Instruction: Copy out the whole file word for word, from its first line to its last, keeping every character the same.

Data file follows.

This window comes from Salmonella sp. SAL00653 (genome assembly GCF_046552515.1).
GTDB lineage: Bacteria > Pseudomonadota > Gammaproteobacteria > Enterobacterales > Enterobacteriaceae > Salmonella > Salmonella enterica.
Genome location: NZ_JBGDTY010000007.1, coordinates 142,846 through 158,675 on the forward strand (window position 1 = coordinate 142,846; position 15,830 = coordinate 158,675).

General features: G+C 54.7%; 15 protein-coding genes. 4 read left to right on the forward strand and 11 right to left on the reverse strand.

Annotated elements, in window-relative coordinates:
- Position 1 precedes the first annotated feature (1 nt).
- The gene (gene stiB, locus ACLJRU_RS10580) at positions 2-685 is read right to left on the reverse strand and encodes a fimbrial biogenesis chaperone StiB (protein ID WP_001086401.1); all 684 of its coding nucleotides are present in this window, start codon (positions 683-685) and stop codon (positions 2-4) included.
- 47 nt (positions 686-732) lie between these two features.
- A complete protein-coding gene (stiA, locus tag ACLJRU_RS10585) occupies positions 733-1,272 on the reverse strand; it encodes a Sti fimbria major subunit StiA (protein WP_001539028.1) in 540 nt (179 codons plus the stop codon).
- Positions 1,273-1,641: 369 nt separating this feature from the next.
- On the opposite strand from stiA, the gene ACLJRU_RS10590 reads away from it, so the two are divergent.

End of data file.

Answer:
This window comes from Salmonella sp. SAL00653 (genome assembly GCF_046552515.1).
GTDB lineage: Bacteria > Pseudomonadota > Gammaproteobacteria > Enterobacterales > Enterobacteriaceae > Salmonella > Salmonella enterica.
Genome location: NZ_JBGDTY010000007.1, coordinates 142,846 through 158,675 on the forward strand (window position 1 = coordinate 142,846; position 15,830 = coordinate 158,675).

General features: G+C 54.7%; 15 protein-coding genes. 4 read left to right on the forward strand and 11 right to left on the reverse strand.

Annotated elements, in window-relative coordinates:
- Position 1 precedes the first annotated feature (1 nt).
- The gene (gene stiB, locus ACLJRU_RS10580) at positions 2-685 is read right to left on the reverse strand and encodes a fimbrial biogenesis chaperone StiB (protein ID WP_001086401.1); all 684 of its coding nucleotides are present in this window, start codon (positions 683-685) and stop codon (positions 2-4) included.
- 47 nt (positions 686-732) lie between these two features.
- A complete protein-coding gene (stiA, locus tag ACLJRU_RS10585) occupies positions 733-1,272 on the reverse strand; it encodes a Sti fimbria major subunit StiA (protein WP_001539028.1) in 540 nt (179 codons plus the stop codon).
- Positions 1,273-1,641: 369 nt separating this feature from the next.
- On the opposite strand from stiA, the gene ACLJRU_RS10590 reads away from it, so the two are divergent.